He arrived penniless in New York City and wandered the streets, taking in the sights and sounds of the city. While walking down the avenues he stopped to watch folks lining up to eat in a popular restaurant. His hunger drew him to the front door of the eatery, where he spied a "kitchen help wanted" sign out front. He went in and took the job as a pot scrubber for ten cents an hour and a free meal. Fred liked the owners. He saw how they conducted business with suppliers by the simple means of a handshake. He was fascinated by how they sought out the freshest meats and produce, and realized this was the key to the restaurants success. Fred turned out to be the establishment's hardest worker. Soon he was promoted to bus boy, then waiter, and finally to line cook.
But Fred was a young man with itchy feet. He left New York and travelled down to New Orleans. It was there that Fred nearly died from a bout of Yellow Fever.
Still weak but recovering, Fred moved on to St. Louis, Missouri. He secured a job in a jewelry store and it was there he would meet Barbara Sarah Mattas and fell in love. They married and Sarah would, over the years, give Fred six children.
Although Fred prospered in the jewelry business, his heart was still telling him that food service was where he was destined. So, taking a partner, Fred opened a nice little restaurant. He incorporated the philosophies of that New York eatery where he first gained employment, buying only the freshest ingredients and serving great meals served with efficiency. The restaurant thrived until the outbreak of the Civil War. His business partner, sympathetic to the Confederacy, absconded with all the cash and left Fred broke.
Now desperate to support his family, Fred took a job as a rail road freight agent. The job required him to travel and Fred was disgusted with the poor eating conditions the traveller had to endure, especially in the American West. At the time the railroads had not yet established dining cars so travelers would get off at stops and grab a meal of rancid meat and soured beans at a road house, then hop back aboard, taking their Ptomaine poison to be treated somewhere up the line.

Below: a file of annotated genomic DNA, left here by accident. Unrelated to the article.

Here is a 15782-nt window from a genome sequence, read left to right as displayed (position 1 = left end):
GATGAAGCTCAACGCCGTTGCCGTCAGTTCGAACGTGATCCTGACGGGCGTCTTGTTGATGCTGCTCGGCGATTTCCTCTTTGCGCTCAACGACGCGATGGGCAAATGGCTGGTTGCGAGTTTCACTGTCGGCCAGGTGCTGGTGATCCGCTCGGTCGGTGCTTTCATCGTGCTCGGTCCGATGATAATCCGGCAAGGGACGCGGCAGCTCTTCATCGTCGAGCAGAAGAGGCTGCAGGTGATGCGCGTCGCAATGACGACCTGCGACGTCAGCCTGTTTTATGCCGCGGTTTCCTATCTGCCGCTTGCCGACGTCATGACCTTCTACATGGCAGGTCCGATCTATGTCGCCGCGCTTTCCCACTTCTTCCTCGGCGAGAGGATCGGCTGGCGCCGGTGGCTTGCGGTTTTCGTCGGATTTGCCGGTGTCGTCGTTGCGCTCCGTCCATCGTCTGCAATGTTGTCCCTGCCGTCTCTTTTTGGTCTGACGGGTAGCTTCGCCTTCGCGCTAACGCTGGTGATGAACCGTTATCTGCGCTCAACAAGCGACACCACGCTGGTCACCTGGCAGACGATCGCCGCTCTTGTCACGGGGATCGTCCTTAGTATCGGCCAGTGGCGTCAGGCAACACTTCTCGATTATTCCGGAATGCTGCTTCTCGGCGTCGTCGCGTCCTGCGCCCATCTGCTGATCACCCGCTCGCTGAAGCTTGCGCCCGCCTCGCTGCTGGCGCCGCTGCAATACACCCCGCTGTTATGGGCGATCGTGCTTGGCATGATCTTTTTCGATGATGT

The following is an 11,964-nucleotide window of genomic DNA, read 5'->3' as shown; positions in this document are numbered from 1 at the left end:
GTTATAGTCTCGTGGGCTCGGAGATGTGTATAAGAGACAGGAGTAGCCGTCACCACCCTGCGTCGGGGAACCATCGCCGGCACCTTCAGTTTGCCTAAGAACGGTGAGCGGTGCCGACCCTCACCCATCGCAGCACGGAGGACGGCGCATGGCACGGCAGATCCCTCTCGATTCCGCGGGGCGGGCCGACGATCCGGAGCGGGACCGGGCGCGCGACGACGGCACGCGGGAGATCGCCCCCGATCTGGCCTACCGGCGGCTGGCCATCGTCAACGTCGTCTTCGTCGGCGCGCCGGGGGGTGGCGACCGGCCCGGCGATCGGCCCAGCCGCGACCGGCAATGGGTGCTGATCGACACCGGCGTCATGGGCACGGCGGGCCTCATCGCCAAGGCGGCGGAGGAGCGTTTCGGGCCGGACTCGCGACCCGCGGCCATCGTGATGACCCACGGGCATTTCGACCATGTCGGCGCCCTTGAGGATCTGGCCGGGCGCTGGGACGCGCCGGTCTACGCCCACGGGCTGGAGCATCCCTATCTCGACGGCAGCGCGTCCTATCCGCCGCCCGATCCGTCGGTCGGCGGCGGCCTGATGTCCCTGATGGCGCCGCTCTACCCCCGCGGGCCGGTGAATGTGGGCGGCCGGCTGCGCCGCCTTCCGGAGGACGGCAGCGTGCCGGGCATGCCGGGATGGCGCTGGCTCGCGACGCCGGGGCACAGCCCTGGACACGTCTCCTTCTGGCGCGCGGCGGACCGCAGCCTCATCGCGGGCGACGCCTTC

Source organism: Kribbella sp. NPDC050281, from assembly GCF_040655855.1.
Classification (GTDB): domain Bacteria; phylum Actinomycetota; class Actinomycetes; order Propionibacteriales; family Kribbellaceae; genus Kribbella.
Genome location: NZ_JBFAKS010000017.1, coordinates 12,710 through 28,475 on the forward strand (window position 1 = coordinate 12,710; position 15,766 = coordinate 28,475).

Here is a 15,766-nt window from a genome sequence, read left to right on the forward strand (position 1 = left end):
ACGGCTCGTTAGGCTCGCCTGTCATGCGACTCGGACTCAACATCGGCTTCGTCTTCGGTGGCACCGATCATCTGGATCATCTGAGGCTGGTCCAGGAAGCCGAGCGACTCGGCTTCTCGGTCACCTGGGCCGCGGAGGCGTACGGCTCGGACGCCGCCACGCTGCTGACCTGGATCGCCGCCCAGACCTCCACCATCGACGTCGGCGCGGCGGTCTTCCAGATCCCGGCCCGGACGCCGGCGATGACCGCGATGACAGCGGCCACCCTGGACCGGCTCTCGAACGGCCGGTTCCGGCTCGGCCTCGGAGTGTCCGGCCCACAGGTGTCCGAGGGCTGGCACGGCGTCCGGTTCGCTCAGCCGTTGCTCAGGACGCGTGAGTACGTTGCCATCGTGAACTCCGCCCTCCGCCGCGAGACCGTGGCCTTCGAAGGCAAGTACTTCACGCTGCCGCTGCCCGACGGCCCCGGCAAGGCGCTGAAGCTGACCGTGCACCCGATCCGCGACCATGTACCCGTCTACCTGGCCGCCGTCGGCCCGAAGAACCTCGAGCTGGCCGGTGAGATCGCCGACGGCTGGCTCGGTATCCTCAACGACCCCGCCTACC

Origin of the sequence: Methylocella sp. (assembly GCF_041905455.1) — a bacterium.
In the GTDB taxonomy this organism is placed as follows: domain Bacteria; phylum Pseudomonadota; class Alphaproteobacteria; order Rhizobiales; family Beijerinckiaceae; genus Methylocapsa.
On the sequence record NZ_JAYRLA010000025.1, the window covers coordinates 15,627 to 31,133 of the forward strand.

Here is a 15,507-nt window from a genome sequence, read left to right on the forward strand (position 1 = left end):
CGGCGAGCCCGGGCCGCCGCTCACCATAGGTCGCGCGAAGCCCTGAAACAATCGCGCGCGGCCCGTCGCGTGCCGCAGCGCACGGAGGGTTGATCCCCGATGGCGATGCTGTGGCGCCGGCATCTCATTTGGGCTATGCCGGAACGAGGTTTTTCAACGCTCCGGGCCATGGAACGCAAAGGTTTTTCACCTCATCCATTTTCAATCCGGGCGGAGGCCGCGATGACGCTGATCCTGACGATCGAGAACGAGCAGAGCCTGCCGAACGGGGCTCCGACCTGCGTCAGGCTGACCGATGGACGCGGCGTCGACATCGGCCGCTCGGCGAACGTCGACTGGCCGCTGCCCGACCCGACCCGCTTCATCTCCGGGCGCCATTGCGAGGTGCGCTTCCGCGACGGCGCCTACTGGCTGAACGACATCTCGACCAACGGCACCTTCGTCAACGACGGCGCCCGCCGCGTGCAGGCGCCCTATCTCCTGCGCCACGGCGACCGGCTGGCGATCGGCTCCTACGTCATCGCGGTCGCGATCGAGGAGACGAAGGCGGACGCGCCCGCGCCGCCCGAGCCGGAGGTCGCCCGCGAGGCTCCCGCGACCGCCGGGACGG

So, Fred had an idea. What if he could set up train side eateries that could provide a fresh, hot and healthy meal, and do it within a 30 minute train stop? He approached his railroad overlords with the idea but they rejected it; they were doing just fine moving travelers own the line..that was their business and they cared for nothing else.
But Fred persisted and convinced another railroad line that they could encourage tourism if travelers could be assured eateries were available along their route. So Fred went into partnership with the railroad and opened three of the rail side restaurants. He cut a deal where he got free rent from the railroads which owned the property where the eateries were built and even secured free refrigerated shipments of fresh meats and vegetables and milk right to the train station.
Fred knew that he would have to invent a system that was so efficient that customers could eat a healthy meal, in a clean eatery, and at a reasonable price...and he had to move them in and out within the 30 minute stop the railroad allocated for food and rest stops.
So Fred drilled his line cooks and wait staff and clean up boys like an army drill sergeant. While the old roadhouses were staffed by surly waiters and poor cooks in the back, Fred insisted on the best. Often, especially in remote places out west, there simply weren't enough workers to draw on from little towns that might have 500 people at most. So Fred put ads in the newspapers all over the Eastern seaboard, to recruit young single women, must be pretty, well bred and educated, and offered the then princely sum of $17 dollars a month, with free room and board and they got to keep their tips. The young ladies came in droves. Fred dressed them up in black and white uniforms, the hems not allowed to rise more than eight inches from the floor. And Fred monitored their behavior like a sorority mom and made sure they maintained high moral standards. Alas, Fred was so efficient at attracting pretty young girls that many of them ended up marrying their customers so Fred had to recruit often.
Eventually Fred would open restaurants throughout the West and would be the first in America to have established a national franchise. He then expanded and opened hotels all along the railroad lines....places that were clean, affordable, and offered the same high level of hospitality as his restaurants. He would gain fame as "the man who tamed the West"...who provided the opportunities for travelers to eat and sleep in comfort.
His pretty young ladies would be named Harvey Girls (and Judy Garland would star in a movie of the same name) and his Harvey Houses were renown and admired all across America.
Those Harvey Houses and Harvey Hotels would endure for more than 75 years, long after Fred Henry Harvey was laid to rest. The chain would later be bought out by a hospitality conglomerate in 1969.
The kid from Liverpool who arrived in America penniless would leave a legacy of fine hospitality that endured.
As with so many American immigrants, Fred Henry Harvey would leave an America a much finer place than when he arrived in it.